By Albert Samaha
By Amanda Dingyuan
By Anna Merlan
By Anna Merlan
By Albert Samaha
By Tessa Stuart
By Anna Merlan
By Roy Edroso
Reprinted from the September 1994 issue ofPenthouse magazine. Copyright 1994 Penthouse International.
It is not conspiracy theory, not paranoid myth, not Rambo fantasy. It is only hard evidence of a national disgrace: American prisoners were left behind at the end of the Vietnam War. They were abandoned because six presidents and official Washington could not admit their guilty secret. They were forgotten because the press and most Americans turned away from all things that reminded them of Vietnam.
In 1973, after the peace accords, Hanoi returned 591 American prisoners and said these were all the prisoners they had. Yet more than 2,200 American military men are still missing and unaccounted for from the Vietnam War. Half or more of those men are known to be dead though their remains have never been recovered.
But then, there are the others. The Defense Intelligence Agency (D.I.A.) has received more than 1,600 firsthand sightings of live American prisoners and nearly 14,000 secondhand reports. After reviewing them all, the D.I.A concluded that they "do not constitute evidence" that men were still alive.
Prisoners left behind
Here are some stories, many previously untold, about the prisoners who did not come home from Vietnam. All of them are accounts of how Washington, in its deep shame at having forsaken these men in its haste to get out of that draining war, has ignored, withheld, distorted, and destroyed evidence of their existence. These accounts are based on government intelligence documents, on sources closely involved with the material, and on other concrete evidence uncovered during two years of reporting. Sadly for this nation's history, they are but a small sampling of a mountain of evidence.
Only nine prisoners were returned from Laos at the end of the Vietnam War. This startled the experts in U.S. military intelligence, because their closely held lists showed more than 300 men missing in that Hanoi-dominated country. More telling still, their field reports indicated that most of the men were probably still alive.
In the late 1970s and early 1980s, years after the war was over, numerous radio messages about American prisoners were intercepted from Laos, a country bordering on and essentially controlled by Vietnam. The messages, which were exchanges between Laotian military units, spoke clearly about American prisoners being transferred from prison to prison or from prison to labor camp inside Laos.
Those transmissions were picked up by the Thai signal personnel and passed to the National Security Agency (N.S.A.) the Central Intelligence Agency (C.I.A.), and the Pentagon's D.I.A. Some of the reports were backed up by HUMINT human intelligence, meaning live sightings by witnesses on the ground, who reported these same prisoner movements.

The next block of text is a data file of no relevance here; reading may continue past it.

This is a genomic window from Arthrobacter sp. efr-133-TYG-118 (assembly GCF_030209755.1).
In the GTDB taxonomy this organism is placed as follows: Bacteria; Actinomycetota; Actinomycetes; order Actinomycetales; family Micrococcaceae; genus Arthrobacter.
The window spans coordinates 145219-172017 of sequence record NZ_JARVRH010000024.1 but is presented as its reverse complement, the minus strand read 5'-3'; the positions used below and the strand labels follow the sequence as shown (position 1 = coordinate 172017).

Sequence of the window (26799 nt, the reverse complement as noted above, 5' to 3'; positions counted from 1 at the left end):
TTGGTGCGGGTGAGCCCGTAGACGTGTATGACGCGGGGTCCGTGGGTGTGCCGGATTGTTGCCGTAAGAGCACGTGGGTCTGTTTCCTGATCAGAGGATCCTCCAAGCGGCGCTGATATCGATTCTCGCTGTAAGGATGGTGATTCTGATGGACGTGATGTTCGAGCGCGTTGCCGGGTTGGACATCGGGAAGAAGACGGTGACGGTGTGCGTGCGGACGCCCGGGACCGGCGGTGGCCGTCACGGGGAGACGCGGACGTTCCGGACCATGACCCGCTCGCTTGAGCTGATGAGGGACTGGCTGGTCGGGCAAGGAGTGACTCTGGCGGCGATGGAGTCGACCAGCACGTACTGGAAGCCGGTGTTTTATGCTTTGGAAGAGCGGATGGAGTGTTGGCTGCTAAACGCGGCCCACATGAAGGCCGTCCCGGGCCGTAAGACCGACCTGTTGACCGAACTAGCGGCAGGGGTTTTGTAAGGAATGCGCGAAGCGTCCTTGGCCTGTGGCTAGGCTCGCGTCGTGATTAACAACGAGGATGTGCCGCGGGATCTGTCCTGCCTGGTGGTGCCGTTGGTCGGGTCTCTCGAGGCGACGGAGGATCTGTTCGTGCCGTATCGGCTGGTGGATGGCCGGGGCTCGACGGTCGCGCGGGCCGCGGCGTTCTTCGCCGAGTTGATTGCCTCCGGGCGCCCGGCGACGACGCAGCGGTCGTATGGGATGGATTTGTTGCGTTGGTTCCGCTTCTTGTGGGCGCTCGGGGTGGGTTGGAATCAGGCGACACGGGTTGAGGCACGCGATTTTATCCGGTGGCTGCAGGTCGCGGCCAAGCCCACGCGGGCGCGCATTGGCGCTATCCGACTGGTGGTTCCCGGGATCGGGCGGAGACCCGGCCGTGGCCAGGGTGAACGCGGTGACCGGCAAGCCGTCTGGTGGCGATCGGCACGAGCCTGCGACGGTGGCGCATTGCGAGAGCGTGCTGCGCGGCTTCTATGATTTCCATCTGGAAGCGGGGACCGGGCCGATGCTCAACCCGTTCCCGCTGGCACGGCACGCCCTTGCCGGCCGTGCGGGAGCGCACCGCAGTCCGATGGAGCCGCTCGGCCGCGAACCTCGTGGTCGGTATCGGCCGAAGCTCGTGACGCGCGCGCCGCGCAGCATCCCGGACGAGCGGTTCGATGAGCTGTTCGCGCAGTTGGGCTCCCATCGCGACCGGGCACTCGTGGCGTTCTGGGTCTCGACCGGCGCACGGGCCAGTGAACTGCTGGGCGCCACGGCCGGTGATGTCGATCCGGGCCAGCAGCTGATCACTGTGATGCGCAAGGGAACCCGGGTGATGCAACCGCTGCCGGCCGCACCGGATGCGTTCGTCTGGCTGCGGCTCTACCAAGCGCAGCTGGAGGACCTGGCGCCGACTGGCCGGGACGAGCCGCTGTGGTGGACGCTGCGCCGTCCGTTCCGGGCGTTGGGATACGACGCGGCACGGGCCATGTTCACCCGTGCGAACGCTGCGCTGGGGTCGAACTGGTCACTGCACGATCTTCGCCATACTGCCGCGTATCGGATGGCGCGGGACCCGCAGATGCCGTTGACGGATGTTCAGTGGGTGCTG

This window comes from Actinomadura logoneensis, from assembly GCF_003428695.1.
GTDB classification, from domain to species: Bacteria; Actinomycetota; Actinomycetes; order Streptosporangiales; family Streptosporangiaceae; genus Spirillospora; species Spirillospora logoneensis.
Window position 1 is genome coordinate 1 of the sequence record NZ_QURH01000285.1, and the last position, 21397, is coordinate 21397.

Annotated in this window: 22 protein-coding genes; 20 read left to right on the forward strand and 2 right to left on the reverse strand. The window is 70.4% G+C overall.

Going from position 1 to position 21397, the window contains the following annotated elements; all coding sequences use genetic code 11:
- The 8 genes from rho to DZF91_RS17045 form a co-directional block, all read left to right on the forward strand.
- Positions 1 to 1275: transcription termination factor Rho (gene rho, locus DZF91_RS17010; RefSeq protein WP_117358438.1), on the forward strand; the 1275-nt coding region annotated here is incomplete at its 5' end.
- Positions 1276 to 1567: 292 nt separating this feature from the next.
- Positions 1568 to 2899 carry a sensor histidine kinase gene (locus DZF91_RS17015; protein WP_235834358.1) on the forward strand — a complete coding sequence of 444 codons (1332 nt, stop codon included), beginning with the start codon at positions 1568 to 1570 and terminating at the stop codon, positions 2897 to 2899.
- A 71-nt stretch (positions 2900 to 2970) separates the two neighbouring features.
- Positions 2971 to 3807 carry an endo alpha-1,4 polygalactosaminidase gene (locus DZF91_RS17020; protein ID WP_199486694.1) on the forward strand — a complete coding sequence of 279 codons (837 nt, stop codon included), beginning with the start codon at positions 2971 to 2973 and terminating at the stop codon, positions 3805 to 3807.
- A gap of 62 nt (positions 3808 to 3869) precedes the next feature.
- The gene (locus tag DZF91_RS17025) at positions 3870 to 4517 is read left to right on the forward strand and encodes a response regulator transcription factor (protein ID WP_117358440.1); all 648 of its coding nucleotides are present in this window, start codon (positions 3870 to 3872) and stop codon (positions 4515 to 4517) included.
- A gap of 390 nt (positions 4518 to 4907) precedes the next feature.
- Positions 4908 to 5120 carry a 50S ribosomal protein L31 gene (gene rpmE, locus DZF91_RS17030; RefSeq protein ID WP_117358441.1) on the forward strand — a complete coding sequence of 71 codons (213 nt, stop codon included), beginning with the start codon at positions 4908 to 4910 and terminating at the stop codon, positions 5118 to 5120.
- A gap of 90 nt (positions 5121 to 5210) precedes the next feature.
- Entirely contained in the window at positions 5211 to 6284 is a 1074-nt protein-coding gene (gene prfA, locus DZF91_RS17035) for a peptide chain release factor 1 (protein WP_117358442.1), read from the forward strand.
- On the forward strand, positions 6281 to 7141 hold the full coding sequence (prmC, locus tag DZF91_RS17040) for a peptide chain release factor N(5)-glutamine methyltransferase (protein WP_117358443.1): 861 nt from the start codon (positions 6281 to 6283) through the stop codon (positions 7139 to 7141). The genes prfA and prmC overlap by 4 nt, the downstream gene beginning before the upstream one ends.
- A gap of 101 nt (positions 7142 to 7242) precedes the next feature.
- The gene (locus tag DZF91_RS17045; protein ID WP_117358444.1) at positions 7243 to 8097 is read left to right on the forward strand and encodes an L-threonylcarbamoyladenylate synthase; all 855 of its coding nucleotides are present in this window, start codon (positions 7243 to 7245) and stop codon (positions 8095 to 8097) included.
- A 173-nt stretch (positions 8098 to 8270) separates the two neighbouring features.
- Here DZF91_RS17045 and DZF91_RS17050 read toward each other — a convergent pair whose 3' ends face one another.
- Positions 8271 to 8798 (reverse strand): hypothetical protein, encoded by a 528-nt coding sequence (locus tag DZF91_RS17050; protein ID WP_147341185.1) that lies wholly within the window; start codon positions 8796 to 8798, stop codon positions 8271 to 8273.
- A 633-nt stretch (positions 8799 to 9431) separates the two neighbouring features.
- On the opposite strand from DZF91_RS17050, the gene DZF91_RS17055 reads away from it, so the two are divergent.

Incredibly, all three U.S. intelligence agencies refused to judge these reports as reliable. Their reason: The intercepts were made by a "third party" namely, Thailand and under the ground rules laid down by the American intelligence community, third-party information can never be regarded as valid on its own. But this response, a catch-22 if ever one existed, defied common sense, because these Thai signal units had been trained by none other than the N.S.A., the U.S. Intelligence organization responsible for monitoring "signals" transmissions around the world. And the reason the N.S.A. had trained and was using the Thais was that after the fall of Saigon in 1975, the agency largely dismantled its own "collection" network in Southeast Asia.
Here from the files of the C.I.A. is an example of one of those radio intercepts, supported three days later by an independent source on the ground. The radio message, picked up on the morning of December 27, 1980, said: "Refer to the Politburo Ministry of Defense that because U.S. and Thai prisoners have been identified by Thais, Politburo orders they be removed from Attopeu Province (in Southern Laos). Aircraft will pick up POWs at the (Attopeu) airfield on 28 December at 1230 hours". Then, on December 30, came this message from the C.I.A. station in Bangkok to the C.I.A. director's office in Langley, Virginia: "Met with and taped source from Vientiane. The POWs, half Thais and half European, are now in the valley in permanent location (a prison camp at Nhommarath in Central Laos). They were transferred from Attopeu to work in various places ... POWs were formerly kept in caves and are very thin, dark, and starving."
Now, consider the insanity of Washington's circular argument. American listening posts were gone, and thus the Thais were essential to monitoring the radio traffic about POWs. Yet, by Washington's definition, the Thai reports were invalid without U.S. corroboration. But the United States no longer had any means of corroboration. The result was unbelievable: With the exception of one botched cross-border foray in 1981, using Lao mercenaries recruited in Thailand, no serious efforts were made to pursue these reports.
Sometimes, documents show, the failure went beyond lack of effort and became just plain cover-up. Documents retrieved from the National Archives show that some of the radio intercepts were simply purged from U.S. government files, presumably to keep the bungling from ever being discovered by outsiders. One of these documents is a paper copy of one of the radio intercepts about prisoners being moved within Laos. On it, the N.S.A. chief in Southeast Asia, John O'Dell, had written, "Purge ... files of any traffic on this subject."